“The World’s Turned Upside Down” is not just a memorable song from the hit musical “Hamilton,” but rather the general consensus of nearly all who have been paying attention to national and global goings-on the past two years. “There’s a lot going right now” is, quite easily, the understatement of the century. From a global pandemic and political discord to tension in racial, gender, and socioeconomic arenas, we have hit the motherlode of emotional trauma.
The consequence is that, like a rope stretched too fine, we are all ready to break. We’re depleted. Tough conversations are difficult, if not impossible, to have because the distrust for the ‘other’ is so high. Indeed, new research from Pew Research Center shows Americans believe we cannot even agree on basic facts. Among 17 countries examined by Pew, American society is among the most divided.
Unfortunately, even as people prioritize and look to resolve these conflicts, despite best intentions their approach may be prolonging the problem.
What solutions will remedy what ails us? How can we rejuvenate our trust in each other, and our conversations?
My advice is not just rooted in a personal stance of eternal optimism, but in the work that I do and the message I take to audiences nationwide, ranging from college campuses to HR professionals. The philosophy and methodology I use to bring about radical transformation is called Inversity™.
Before we can transform, though, we must take a deep breath, collect ourselves, and not dare to let any of the toxic external forces at play usurp our energy and sanity. There is always hope. While divides will exist temporarily; they do not have to leave permanent discord in their wake.
The next thing to do is look for and focus on problem-solving. Regurgitating and lamenting all that is wrong in the world is cathartic, but reframing our position from victim of circumstance to one of empowered participant is an important ingredient to developing the lasting salve we all need.
Another essential ingredient is not only to bring forth our commonalities, but also to question how we are approaching these challenges in the first place.
The impetus for Inversity is multifold. But primarily it is because the word diversity, for all its modern well-meaning usage, is rooted in division. Specifically, diversity has its root in the Latin verb diverte, which gives us the English prefix of “di” and means “turn aside” or “turn away.” Hence, we get common words like divorce and divide. Yet somehow society has been taught to adopt the word diversity as a celebration of differences when any conscious observer can see that this approach infers a “turning away” rather than a coming together.
In this respect, I hope my program is a remedy. I believe it shifts the narrative from focusing on what separates and divides us to instead give homage to what we have in common, while also recognizing our different experiences and what makes us unique. This philosophy asks how we can be truly inclusive of one another, and most critically and powerfully, how we can be introspective. It asks a person to first recognize their own value, agency, and worth so that, eventually, they can then recognize the value, agency, and worth of another.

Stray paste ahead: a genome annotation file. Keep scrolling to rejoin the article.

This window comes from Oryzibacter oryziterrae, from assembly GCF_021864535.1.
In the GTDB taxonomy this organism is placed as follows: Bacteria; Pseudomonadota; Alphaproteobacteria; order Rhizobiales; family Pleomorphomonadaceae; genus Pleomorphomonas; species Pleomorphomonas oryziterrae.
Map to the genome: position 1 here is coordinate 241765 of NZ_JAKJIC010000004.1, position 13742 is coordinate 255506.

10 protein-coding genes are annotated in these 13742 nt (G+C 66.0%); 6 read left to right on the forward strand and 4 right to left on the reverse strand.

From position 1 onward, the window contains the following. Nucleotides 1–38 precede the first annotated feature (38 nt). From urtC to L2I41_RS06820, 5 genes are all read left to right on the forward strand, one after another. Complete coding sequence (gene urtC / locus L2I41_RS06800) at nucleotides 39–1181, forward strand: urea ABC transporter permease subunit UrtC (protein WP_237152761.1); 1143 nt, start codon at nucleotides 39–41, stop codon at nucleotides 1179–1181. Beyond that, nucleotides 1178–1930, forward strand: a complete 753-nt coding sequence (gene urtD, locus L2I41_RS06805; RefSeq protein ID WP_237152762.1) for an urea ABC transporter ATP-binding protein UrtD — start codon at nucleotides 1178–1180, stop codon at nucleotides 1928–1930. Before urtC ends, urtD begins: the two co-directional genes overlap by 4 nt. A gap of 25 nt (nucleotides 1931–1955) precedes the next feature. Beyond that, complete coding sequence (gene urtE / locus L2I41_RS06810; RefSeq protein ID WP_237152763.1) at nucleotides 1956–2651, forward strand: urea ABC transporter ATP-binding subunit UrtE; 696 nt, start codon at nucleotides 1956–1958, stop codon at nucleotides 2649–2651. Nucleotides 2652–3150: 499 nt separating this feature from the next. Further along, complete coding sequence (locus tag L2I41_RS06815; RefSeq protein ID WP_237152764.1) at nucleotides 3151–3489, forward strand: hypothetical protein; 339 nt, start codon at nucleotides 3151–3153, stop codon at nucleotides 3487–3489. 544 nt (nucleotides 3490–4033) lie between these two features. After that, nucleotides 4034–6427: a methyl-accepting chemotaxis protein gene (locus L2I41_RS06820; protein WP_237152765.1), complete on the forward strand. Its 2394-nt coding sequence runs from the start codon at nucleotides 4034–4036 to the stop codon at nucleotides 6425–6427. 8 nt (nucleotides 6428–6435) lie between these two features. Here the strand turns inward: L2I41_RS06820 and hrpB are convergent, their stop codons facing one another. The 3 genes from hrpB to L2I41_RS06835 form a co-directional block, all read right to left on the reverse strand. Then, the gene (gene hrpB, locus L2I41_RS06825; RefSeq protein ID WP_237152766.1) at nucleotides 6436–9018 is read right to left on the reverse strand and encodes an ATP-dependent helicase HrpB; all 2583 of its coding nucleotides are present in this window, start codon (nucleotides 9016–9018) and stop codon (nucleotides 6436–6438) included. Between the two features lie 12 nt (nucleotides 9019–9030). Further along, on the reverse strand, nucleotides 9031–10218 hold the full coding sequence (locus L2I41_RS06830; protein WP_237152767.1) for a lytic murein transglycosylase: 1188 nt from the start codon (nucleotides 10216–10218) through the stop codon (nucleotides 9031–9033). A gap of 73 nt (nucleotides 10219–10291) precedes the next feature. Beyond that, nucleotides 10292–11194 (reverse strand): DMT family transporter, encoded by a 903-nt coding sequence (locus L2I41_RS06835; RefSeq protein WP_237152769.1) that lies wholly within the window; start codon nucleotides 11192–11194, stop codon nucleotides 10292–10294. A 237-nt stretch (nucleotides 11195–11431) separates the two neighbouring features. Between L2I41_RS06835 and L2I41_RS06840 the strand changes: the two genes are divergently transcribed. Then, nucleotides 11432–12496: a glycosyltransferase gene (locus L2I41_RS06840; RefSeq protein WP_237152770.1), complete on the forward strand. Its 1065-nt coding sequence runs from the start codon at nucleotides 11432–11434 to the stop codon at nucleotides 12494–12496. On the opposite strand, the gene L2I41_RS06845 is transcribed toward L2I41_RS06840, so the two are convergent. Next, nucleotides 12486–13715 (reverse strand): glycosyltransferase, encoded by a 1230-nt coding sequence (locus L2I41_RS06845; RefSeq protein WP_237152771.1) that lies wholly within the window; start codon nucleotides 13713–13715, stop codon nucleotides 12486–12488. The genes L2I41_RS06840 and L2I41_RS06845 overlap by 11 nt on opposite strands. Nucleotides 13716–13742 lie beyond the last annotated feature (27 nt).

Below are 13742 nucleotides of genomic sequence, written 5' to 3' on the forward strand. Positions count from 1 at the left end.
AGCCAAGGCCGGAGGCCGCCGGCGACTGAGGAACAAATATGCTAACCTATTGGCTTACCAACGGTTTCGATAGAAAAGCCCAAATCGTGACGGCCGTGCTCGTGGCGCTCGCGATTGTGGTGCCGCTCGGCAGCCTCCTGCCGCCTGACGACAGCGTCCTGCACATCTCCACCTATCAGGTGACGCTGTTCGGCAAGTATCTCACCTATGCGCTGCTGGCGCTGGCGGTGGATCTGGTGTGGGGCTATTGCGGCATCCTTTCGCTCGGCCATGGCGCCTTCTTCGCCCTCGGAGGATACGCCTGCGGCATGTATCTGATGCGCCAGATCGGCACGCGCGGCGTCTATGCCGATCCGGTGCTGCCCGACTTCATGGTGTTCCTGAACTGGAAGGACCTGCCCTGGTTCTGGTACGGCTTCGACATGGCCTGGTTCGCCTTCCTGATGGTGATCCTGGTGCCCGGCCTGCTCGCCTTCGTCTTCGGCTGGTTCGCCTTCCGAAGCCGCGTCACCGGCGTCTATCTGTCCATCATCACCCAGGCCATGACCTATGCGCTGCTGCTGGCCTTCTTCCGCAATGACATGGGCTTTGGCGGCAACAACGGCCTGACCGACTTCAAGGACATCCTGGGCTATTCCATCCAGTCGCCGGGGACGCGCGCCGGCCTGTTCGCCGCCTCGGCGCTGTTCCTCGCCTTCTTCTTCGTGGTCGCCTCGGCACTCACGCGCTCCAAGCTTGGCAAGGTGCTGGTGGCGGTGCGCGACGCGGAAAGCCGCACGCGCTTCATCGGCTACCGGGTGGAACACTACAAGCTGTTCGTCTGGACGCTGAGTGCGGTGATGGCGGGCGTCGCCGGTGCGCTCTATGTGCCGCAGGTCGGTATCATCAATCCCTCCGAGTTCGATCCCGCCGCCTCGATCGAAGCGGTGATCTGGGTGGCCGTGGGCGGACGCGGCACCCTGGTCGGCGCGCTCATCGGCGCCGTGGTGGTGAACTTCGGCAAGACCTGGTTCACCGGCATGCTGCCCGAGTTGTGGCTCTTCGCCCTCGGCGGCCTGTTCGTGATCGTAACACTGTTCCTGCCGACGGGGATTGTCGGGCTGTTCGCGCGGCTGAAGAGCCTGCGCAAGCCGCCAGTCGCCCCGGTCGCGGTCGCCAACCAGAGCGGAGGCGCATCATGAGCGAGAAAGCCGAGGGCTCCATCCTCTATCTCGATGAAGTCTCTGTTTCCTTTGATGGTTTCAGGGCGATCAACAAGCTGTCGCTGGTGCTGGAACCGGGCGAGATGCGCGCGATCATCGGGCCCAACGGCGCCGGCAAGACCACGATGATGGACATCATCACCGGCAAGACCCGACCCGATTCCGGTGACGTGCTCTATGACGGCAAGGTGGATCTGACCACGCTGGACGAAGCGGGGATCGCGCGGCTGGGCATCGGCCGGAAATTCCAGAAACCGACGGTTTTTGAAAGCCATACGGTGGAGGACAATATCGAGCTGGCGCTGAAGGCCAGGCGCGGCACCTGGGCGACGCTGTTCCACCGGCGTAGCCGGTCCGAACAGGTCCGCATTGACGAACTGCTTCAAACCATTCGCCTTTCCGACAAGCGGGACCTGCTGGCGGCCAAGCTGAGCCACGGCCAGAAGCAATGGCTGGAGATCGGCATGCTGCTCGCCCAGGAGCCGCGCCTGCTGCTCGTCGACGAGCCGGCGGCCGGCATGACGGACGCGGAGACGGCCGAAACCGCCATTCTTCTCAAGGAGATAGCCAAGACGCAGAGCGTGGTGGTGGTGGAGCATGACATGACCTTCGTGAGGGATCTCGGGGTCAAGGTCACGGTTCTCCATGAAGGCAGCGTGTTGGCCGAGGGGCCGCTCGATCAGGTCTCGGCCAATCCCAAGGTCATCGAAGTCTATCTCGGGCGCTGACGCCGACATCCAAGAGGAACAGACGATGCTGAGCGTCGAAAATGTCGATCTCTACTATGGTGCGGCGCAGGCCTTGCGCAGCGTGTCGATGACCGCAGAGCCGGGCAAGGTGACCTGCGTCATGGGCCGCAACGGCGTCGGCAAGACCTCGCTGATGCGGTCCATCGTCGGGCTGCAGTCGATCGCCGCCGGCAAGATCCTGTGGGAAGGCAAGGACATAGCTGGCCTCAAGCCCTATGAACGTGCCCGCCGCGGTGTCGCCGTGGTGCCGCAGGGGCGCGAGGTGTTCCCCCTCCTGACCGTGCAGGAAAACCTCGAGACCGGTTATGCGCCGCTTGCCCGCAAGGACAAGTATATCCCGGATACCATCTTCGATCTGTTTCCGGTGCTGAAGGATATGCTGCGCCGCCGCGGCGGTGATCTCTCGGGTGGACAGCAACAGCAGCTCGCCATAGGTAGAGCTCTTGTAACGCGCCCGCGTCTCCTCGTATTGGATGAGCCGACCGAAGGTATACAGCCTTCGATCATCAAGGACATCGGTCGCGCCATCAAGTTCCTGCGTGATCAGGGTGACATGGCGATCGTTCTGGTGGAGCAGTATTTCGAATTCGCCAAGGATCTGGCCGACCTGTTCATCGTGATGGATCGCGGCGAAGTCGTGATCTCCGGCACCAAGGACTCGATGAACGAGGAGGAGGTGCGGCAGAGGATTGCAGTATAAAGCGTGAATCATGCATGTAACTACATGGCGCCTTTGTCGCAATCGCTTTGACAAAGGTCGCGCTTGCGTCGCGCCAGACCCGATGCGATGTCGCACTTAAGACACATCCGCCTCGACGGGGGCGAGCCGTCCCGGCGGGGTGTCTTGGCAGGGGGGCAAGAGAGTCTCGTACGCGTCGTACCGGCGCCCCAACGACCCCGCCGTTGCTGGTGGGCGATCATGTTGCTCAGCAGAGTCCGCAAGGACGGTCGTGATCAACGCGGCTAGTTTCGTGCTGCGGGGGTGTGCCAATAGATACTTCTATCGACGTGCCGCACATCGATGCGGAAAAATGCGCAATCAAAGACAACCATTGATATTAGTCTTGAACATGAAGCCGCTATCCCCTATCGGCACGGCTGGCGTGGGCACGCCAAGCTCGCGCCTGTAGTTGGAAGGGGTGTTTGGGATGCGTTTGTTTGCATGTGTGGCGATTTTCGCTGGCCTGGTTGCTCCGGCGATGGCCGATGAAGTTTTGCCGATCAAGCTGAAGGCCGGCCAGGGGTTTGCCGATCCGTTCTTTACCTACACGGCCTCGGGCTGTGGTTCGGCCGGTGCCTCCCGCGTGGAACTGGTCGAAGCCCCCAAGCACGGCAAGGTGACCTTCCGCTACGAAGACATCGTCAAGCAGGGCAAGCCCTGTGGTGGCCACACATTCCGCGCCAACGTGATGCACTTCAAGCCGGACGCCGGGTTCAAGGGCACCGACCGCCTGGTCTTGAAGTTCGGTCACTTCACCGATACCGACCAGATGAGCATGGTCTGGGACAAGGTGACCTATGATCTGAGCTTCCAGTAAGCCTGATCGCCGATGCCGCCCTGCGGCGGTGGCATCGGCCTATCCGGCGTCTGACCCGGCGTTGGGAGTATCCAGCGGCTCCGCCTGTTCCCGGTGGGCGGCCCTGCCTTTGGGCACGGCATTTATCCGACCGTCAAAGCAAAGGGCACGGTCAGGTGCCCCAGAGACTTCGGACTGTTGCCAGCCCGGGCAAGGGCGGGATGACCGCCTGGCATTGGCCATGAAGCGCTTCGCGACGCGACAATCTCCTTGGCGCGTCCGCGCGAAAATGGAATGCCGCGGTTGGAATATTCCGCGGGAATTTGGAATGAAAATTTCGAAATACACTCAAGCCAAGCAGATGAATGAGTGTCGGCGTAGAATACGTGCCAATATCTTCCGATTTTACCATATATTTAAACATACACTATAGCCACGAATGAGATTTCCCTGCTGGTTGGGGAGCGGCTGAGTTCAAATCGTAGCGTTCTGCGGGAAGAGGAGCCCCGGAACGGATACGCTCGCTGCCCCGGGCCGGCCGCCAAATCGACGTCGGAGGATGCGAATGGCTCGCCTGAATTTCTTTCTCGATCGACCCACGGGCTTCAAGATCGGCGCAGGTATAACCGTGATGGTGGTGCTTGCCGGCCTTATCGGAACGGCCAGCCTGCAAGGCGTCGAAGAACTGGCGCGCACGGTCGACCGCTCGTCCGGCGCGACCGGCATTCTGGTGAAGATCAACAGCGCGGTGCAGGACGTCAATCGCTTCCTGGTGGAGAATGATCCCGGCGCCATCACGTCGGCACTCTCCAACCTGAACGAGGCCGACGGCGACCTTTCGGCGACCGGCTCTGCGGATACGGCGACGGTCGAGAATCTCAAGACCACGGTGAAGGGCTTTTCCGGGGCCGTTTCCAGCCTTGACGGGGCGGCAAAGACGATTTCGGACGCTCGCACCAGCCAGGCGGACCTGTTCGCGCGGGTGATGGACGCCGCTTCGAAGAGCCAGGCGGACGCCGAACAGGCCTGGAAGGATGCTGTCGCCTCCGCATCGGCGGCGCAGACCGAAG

My mission is to intentionally set the stage for change by creating brave (not safe) spaces that allow us to recognize both our commonality and our uniqueness. That is true inclusion. We must not only welcome a diverse array of people, but a diverse array of thoughts, experiences, and ideas. We must hold steadfast to the paradigm of honoring all that each individual, with the vast breadth of our identities and characteristics, brings to the table.
Honoring another person’s perspective — recognizing that their input is essential to solving challenging problems — while advocating for our own uniquely-held perspective is how we build trust. It is how fortify ourselves so we can we have the tough conversations that solve problems.
The basic principle with which I approach transformation revolves around getting people to C.A.R.E. C.A.R.E means Conscious empathy, Active listening, Responsible reactions, and Environmental awareness. All of these components, when taught thoughtfully and with noble compassion, resonate deeply with those who desperately want to put an end to hate, vitriol, and the seemingly unbridled division of our current reality.
Inversity may be a new word, but it is not a new concept. In fact, it is a continuation of the philosophy that motivated great leaders from our past like Dr. Martin Luther King Jr., Frederick Douglass, Mahatma Ghandi, and Mother Teresa. Through channeling the wisdom of leaders who helped us overcome the struggles and injustices of the past, we can equip generations to confront our current divisions and challenges long into the future.
This viewpoint is part of an ongoing series, Driving Discovery. In this series we amplify the voices of a diverse group of scholars, nonprofit leaders, and advocates who offer unique perspectives on how openness drives human progress.
Karith Foster is founder of F.R.A.M.E., a 501(c)(3) organization, and CEO of Inversity Solutions, LLC. As a professional speaker, author, and diversity engagement specialist, for nearly two decades Foster has taken her passion for entertaining and critical thinking nationwide — from the airwaves to universities to corporations – creating a seismic shift in mindsets and revolutionizing the way we address issues of diversity, leadership, and self-care.